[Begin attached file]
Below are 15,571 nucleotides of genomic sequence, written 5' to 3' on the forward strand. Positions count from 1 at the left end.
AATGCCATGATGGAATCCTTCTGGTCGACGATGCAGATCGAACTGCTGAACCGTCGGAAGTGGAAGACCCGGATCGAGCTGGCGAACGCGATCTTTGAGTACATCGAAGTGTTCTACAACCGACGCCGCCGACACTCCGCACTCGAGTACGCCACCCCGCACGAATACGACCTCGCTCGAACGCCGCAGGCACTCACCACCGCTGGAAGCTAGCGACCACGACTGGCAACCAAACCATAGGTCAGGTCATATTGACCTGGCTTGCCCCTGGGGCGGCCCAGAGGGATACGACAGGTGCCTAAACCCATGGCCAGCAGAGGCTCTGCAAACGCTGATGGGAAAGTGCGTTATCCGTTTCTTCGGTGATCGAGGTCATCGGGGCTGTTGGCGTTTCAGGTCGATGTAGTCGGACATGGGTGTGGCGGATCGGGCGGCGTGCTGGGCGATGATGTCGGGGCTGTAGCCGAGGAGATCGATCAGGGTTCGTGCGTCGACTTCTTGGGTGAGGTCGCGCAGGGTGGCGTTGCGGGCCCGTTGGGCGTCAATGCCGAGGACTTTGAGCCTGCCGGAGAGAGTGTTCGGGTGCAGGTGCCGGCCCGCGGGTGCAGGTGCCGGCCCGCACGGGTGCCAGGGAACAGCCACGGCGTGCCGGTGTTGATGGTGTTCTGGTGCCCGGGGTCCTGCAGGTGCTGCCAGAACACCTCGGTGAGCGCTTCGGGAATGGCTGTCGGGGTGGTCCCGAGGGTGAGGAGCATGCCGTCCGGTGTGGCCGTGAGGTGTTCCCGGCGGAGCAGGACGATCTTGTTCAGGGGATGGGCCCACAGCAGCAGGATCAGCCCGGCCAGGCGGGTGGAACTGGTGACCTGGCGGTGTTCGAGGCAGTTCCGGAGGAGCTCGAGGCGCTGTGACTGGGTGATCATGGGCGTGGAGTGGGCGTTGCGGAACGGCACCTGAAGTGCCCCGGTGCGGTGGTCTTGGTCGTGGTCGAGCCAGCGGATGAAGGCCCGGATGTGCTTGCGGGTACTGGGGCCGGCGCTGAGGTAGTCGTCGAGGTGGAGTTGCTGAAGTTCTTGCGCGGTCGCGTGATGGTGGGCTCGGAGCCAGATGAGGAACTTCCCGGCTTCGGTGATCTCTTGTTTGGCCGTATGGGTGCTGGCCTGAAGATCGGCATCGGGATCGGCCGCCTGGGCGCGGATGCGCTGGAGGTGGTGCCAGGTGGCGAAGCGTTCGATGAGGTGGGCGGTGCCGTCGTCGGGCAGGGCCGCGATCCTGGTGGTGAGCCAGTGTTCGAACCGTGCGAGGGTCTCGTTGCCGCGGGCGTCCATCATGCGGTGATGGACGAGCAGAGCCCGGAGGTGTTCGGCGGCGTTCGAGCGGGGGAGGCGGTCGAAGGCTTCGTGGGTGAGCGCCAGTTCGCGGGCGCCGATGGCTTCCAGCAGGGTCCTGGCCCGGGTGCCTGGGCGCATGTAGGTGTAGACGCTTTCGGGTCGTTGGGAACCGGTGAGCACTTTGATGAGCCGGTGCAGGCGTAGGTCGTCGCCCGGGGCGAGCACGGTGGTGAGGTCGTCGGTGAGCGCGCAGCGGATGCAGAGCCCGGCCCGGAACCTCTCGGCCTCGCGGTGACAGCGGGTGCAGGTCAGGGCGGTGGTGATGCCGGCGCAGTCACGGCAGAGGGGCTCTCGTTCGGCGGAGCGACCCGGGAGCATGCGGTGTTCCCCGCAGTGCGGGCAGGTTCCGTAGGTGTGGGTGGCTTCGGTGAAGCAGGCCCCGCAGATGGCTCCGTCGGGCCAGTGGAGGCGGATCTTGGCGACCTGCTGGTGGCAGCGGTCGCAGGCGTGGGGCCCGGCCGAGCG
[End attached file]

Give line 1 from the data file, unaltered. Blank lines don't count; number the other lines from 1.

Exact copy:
Below are 15,571 nucleotides of genomic sequence, written 5' to 3' on the forward strand. Positions count from 1 at the left end.